Fair Ground Tragedy at Mexborough

December 1942

South Yorkshire Times – Saturday 26 December 1942

Fair Ground Tragedy

Kilnhurst Man Killed at Mexborough

Lack of supervision of roundabouts was deplored by the Doncaster District Coroner (Mr. W. H. Carlile) at an inquest at Mexborough on Tuesday on Ronald Meggitt (22), shell examiner, of 32, Thorn Road, Kilnhurst, who was fatally injured when he overbalanced on the “Swirl” at Mexborough fair on Saturday.

William Wildman, metal  turner, 17, Edlington Street, Denaby, said he was employed by Mr G. E. Tuby at his fair at Mexborough part-time, collecting fares. About 6-30 he saw Meggitt who got into No. 4 car and before it started was standing in it. Witness told him to sit down, but Meggitt said he would be all right, and continued to stand. The next time witness saw him he was sitting on the side of the car, with one foot in and one out. The car swung round and he overbalanced and fell on to the boards at the side. His foot or his jacket must have been caught by a catch on the bottom of another car which took him round six times. Witness told the operator of the roundabout. Mrs. Tuby, to stop the machine. She was not aware of the accident until then but the machine was stopped Immediately, and he found Meggitt under No. 5 car. With help he tried to lift the car, but failed, and had to set the machinery going again to get Meggitt out.

Coroner: If patrons do not do as they are told could not you turn them out?—Witness: They will not be told. It is not my job to turn them out.

The Coroner asked witness if it would not have been better to get men to lift the car off the man rather than to set it going again and risk increasing the man’s injuries —Witness said no one came forward to help.

Coroner: Surely on a Saturday night there must have been plenty of men there.

John Prendergast, colliery lamp man. 4, Winfield Road. Wath, said Meggitt overbalanced and the next car that came round must have dragged him. The machine was stopped immediately, and he saw that Meggitt was pinned under a car. He went to help but agreed that it would have been better if the car had been lifted off the man. All the cars were full and the roundabout was going very fast when Meggitt fell.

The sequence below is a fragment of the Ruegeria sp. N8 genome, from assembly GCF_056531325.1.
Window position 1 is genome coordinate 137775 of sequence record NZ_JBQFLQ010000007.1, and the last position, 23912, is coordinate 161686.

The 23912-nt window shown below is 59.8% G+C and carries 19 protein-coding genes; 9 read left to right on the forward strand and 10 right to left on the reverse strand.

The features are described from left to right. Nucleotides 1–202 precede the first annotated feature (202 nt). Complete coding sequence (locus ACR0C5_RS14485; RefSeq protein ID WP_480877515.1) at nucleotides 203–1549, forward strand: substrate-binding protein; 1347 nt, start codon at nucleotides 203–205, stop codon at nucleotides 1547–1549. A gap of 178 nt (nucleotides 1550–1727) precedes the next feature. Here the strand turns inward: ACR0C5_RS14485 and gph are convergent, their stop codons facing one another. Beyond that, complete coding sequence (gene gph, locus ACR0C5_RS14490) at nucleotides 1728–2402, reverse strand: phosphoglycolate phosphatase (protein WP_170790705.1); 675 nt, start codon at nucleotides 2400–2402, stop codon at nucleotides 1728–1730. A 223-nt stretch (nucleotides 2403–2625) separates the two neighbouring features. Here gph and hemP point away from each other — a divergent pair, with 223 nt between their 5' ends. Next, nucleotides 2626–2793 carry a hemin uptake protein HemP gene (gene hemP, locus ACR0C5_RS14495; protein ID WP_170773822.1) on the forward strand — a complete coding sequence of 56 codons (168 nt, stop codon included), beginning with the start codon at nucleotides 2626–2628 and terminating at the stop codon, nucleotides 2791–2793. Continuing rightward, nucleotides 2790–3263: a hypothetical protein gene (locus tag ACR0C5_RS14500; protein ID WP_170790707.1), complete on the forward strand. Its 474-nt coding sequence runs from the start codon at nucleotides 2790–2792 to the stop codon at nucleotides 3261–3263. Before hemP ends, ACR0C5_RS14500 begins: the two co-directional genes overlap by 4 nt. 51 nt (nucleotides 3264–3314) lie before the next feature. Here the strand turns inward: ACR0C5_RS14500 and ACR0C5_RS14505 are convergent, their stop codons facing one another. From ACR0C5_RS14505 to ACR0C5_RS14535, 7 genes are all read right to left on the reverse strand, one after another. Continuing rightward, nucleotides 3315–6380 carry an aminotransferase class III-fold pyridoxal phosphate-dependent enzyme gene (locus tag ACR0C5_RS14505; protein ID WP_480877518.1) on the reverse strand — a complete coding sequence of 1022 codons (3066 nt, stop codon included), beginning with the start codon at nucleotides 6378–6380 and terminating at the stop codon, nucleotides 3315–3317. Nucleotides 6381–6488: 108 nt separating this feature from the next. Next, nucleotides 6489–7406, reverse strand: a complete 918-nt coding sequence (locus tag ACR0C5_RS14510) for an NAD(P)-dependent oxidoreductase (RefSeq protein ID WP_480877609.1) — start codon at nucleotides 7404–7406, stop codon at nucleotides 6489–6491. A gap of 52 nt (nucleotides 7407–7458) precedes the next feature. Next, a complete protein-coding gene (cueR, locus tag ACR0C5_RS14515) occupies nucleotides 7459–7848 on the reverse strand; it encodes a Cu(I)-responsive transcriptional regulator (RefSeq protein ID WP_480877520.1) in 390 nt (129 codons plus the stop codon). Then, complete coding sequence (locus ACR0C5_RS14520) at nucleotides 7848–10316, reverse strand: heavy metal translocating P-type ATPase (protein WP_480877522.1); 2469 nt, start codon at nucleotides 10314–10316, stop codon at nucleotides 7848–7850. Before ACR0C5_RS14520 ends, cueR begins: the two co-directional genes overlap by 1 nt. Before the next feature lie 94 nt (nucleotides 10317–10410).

Dangerous To Fool About.

Ellinor Tuby, wife of G.E. Tuby, proprietor of the Mexborough fairground, said on Saturday she took charge of the “swirl.” which was driven by electricity. She controlled the roundabout from its centre by sitting in a box which was open at the front and back so that she could only see part of it. The roundabout was only dangerous if patrons fooled about. She did not see the youth until Wildman told her to pull up. When the machine stopped she saw Meggitt under a car, and they asked her to move the machine a bit to release him. She did so. They always told patrons to sit down, and she had several times made disobedient ones get off.

Coroner: Don’t you think someone ought to be there to supervise? —Yes. I should like a constable on duty there in future.

Inspector Waugh: Is it not a fact that you get busiest when the public houses turn out?—Yes.

Dr. Peter Cosgrove, house surgeon at the Hospital said Meggitt was admitted at 10-40 p.m. He examined him and found him to be dead. There was a laceration on the back of the head, a slight one on the forehead, and he had a fractured skull. The cause of death was laceration of the brain. In answer to the Coroner, witness said that moving the machinery to release him might easily have added to his injuries.

Summing up, the Coroner said there was no evidence to show that Meggitt was the worse for drink. There were notices on the roundabouts, so that patrons were adequately warned. He stressed the importance of there being more supervision to prevent people doing such foolish things.